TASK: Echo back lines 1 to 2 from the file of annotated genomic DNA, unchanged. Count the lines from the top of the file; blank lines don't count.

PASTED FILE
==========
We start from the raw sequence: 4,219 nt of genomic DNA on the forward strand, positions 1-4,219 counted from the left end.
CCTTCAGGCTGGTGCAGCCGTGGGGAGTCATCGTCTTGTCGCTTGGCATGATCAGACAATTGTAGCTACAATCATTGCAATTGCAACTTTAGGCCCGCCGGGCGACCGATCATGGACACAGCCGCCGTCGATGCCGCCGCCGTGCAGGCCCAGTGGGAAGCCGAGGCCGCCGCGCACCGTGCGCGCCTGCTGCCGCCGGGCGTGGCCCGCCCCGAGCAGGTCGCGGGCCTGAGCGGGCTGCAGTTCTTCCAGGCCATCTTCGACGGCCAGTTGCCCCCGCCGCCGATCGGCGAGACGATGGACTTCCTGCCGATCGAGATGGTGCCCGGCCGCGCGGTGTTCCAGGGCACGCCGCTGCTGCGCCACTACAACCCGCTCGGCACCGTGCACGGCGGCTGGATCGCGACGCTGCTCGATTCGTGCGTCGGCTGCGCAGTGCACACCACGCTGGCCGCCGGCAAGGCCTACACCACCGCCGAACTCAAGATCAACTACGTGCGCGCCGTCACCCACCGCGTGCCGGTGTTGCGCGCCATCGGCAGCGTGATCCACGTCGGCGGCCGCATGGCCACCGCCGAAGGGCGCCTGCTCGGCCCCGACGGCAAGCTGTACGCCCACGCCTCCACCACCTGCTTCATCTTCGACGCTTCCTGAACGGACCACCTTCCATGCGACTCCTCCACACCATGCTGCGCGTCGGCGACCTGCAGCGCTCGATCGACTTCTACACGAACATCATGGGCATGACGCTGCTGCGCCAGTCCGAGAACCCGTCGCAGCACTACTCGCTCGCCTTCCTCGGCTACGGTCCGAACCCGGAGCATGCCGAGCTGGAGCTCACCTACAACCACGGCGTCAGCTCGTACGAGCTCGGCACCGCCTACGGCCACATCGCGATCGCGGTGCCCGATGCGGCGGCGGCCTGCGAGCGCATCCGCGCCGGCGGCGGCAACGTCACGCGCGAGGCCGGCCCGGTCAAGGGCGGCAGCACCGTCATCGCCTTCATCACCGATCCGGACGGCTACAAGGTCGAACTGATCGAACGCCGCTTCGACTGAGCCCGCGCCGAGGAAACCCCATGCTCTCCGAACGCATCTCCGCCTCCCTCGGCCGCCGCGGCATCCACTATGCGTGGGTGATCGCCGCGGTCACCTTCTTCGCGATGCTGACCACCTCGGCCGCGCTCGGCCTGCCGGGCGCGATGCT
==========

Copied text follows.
We start from the raw sequence: 4,219 nt of genomic DNA on the forward strand, positions 1-4,219 counted from the left end.
CCTTCAGGCTGGTGCAGCCGTGGGGAGTCATCGTCTTGTCGCTTGGCATGATCAGACAATTGTAGCTACAATCATTGCAATTGCAACTTTAGGCCCGCCGGGCGACCGATCATGGACACAGCCGCCGTCGATGCCGCCGCCGTGCAGGCCCAGTGGGAAGCCGAGGCCGCCGCGCACCGTGCGCGCCTGCTGCCGCCGGGCGTGGCCCGCCCCGAGCAGGTCGCGGGCCTGAGCGGGCTGCAGTTCTTCCAGGCCATCTTCGACGGCCAGTTGCCCCCGCCGCCGATCGGCGAGACGATGGACTTCCTGCCGATCGAGATGGTGCCCGGCCGCGCGGTGTTCCAGGGCACGCCGCTGCTGCGCCACTACAACCCGCTCGGCACCGTGCACGGCGGCTGGATCGCGACGCTGCTCGATTCGTGCGTCGGCTGCGCAGTGCACACCACGCTGGCCGCCGGCAAGGCCTACACCACCGCCGAACTCAAGATCAACTACGTGCGCGCCGTCACCCACCGCGTGCCGGTGTTGCGCGCCATCGGCAGCGTGATCCACGTCGGCGGCCGCATGGCCACCGCCGAAGGGCGCCTGCTCGGCCCCGACGGCAAGCTGTACGCCCACGCCTCCACCACCTGCTTCATCTTCGACGCTTCCTGAACGGACCACCTTCCATGCGACTCCTCCACACCATGCTGCGCGTCGGCGACCTGCAGCGCTCGATCGACTTCTACACGAACATCATGGGCATGACGCTGCTGCGCCAGTCCGAGAACCCGTCGCAGCACTACTCGCTCGCCTTCCTCGGCTACGGTCCGAACCCGGAGCATGCCGAGCTGGAGCTCACCTACAACCACGGCGTCAGCTCGTACGAGCTCGGCACCGCCTACGGCCACATCGCGATCGCGGTGCCCGATGCGGCGGCGGCCTGCGAGCGCATCCGCGCCGGCGGCGGCAACGTCACGCGCGAGGCCGGCCCGGTCAAGGGCGGCAGCACCGTCATCGCCTTCATCACCGATCCGGACGGCTACAAGGTCGAACTGATCGAACGCCGCTTCGACTGAGCCCGCGCCGAGGAAACCCCATGCTCTCCGAACGCATCTCCGCCTCCCTCGGCCGCCGCGGCATCCACTATGCGTGGGTGATCGCCGCGGTCACCTTCTTCGCGATGCTGACCACCTCGGCCGCGCTCGGCCTGCCGGGCGCGATGCT